T-SQL coding

Various Uses for COALESCE

What is the COALESCE function and how can we use it? I’ll try to explain using examples that show some of the various ways you can use this function in your code.

First, a definition. Simply put, the COALESCE function is a “shortcut” for the CASE expression when you want to check for nulls. In fact, the COALESCE function is re-written by the query optimizer as a CASE statement like this:

CASE
WHEN (expression1 IS NOT NULL) THEN expression1
WHEN (expression2 IS NOT NULL) THEN expression2
...
ELSE expression
END

The COALESCE function picks the first non-null value in your list. Let’s explore a bit more by looking at several uses for this function.

Use #1 – find the first non-null value. Say you have a table that contains several columns for a phone number and you want to select the first one that is populated. Do it like this:

SELECT FullName,
     COALESCE(MobilePhoneNumber, WorkPhoneNumber, HomePhoneNumber)
          as Phone
FROM Customer;

Use #2 – make a delimited list. There are several different methods for creating a comma delimited list, and COALESCE is just one of those methods (There are several posts on the internet that discuss the pros and cons of each method; that’s not my intent today.). Here is an example from AdventureWorks; note that it does a nifty job of keeping the last comma off the list:

DECLARE @MyList varchar(1000);
SELECT @MyList = COALESCE(@MyList + ', ', '') +
         CAST(BusinessEntityID as varchar)
FROM HumanResources.Employee
WHERE OrganizationLevel = 3;

SELECT @MyList;

Use #3 – execute multiple T-SQL Statements. This is really just a variation of Use #2 above. You can use T-SQL to generate multiple T-SQL statements and delimit each by a semi-colon. In this code the only real difference is that the last delimiter is included (i.e. we put a semi-colon at the end of the string of statements). Here is a simple example that generates multiple INSERT statements and then executes them (you can run this in any database):

-- create a table for this example
CREATE TABLE #MyTempTable
     (Table_Name VARCHAR(100),
      Column_Name VARCHAR(100)) ;
go

DECLARE @SQL VARCHAR(MAX);

-- use the COALESCE function to generate multiple INSERT statements
SELECT @SQL=COALESCE(@SQL,'')+CAST('INSERT INTO #MyTempTable VALUES(''' + t.TABLE_NAME + ''',''' + c.COLUMN_NAME + ''');' AS VARCHAR(MAX))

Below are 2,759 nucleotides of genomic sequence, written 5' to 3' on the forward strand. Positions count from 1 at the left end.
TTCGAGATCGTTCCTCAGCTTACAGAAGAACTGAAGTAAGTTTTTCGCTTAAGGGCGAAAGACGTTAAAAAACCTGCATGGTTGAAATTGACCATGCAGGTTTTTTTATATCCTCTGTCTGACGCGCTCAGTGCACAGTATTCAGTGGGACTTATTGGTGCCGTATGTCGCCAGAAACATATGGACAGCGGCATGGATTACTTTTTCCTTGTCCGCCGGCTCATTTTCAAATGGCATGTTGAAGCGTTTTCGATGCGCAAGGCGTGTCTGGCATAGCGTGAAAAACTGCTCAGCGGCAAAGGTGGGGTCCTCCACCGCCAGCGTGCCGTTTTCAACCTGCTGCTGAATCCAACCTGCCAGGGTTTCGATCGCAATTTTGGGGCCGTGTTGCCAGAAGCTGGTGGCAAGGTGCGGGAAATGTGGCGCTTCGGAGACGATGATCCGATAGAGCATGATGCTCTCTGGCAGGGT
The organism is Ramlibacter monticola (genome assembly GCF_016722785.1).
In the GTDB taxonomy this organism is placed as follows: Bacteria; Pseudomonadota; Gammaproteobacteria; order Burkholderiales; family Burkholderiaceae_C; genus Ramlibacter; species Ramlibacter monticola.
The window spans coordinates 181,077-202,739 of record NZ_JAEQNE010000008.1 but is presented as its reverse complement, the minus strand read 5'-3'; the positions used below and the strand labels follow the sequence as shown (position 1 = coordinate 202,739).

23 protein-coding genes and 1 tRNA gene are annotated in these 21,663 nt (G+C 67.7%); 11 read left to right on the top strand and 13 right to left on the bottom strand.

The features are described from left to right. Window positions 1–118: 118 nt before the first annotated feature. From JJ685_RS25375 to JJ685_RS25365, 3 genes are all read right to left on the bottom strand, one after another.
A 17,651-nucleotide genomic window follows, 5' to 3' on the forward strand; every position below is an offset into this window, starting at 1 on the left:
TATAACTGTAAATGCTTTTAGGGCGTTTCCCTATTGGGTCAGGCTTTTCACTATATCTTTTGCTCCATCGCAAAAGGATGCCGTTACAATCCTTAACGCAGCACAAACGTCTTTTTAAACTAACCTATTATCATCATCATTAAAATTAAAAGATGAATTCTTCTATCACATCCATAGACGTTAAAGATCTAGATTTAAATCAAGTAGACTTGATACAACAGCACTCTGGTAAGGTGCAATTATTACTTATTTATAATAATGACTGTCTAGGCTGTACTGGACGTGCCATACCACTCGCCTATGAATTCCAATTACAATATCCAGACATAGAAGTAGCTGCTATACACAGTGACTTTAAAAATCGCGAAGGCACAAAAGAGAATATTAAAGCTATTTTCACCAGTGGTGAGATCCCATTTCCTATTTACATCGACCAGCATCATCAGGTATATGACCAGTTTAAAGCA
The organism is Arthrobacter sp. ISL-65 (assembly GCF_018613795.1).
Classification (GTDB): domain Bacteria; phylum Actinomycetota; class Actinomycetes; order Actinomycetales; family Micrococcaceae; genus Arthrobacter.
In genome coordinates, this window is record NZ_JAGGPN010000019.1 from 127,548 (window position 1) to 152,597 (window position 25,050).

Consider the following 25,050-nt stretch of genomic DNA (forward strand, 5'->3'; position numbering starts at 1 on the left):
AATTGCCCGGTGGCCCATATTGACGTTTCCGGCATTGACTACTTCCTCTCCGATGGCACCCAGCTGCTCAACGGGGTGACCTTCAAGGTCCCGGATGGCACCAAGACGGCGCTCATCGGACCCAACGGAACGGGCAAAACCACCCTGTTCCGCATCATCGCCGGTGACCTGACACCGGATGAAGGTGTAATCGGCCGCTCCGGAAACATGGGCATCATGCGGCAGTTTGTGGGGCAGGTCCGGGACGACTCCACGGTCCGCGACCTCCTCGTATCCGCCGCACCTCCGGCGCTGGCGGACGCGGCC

FROM INFORMATION_SCHEMA.TABLES t
Join INFORMATION_SCHEMA.COLUMNS c on t.TABLE_SCHEMA = c.TABLE_SCHEMA
     AND t.TABLE_NAME = c.TABLE_NAME ;

-- print out the statements so that you can see them
PRINT @SQL;
-- execute the statements that were generated
EXEC(@SQL);

-- examine the results
SELECT * FROM #MyTempTable;
DROP TABLE #MyTempTable;
go

Use #4 – examine optional parameters. I see many stored procedures that perform searches based on an optional list of parameters. Using COALESCE is one way to examine the parameters, as shown in this example (again, from AdventureWorks). Each of the following SELECT statements obtains the same result. Note that the query optimizer interprets these two SELECTS exactly the same, so there is no performance difference between them:

DECLARE @fname VARCHAR(50) = null,
@lname VARCHAR(50) = 'Torres';

-- the "old fashioned" way
SELECT *
FROM Person.Person p
WHERE ( @FName IS NULL OR @FName = p.FirstName)
 AND ( @LName IS NULL OR @LName = p.LastName) ;

-- using COALESCE instead
SELECT *
FROM Person.Person p
WHERE COALESCE(@FName, p.FirstName) = p.FirstName
 AND COALESCE(@LName, p.LastName) = p.LastName ;
Advertisements

2 thoughts on “Various Uses for COALESCE

Leave a Reply

Fill in your details below or click an icon to log in:

WordPress.com Logo

You are commenting using your WordPress.com account. Log Out / Change )

Twitter picture

You are commenting using your Twitter account. Log Out / Change )

Facebook photo

You are commenting using your Facebook account. Log Out / Change )

Google+ photo

You are commenting using your Google+ account. Log Out / Change )

Connecting to %s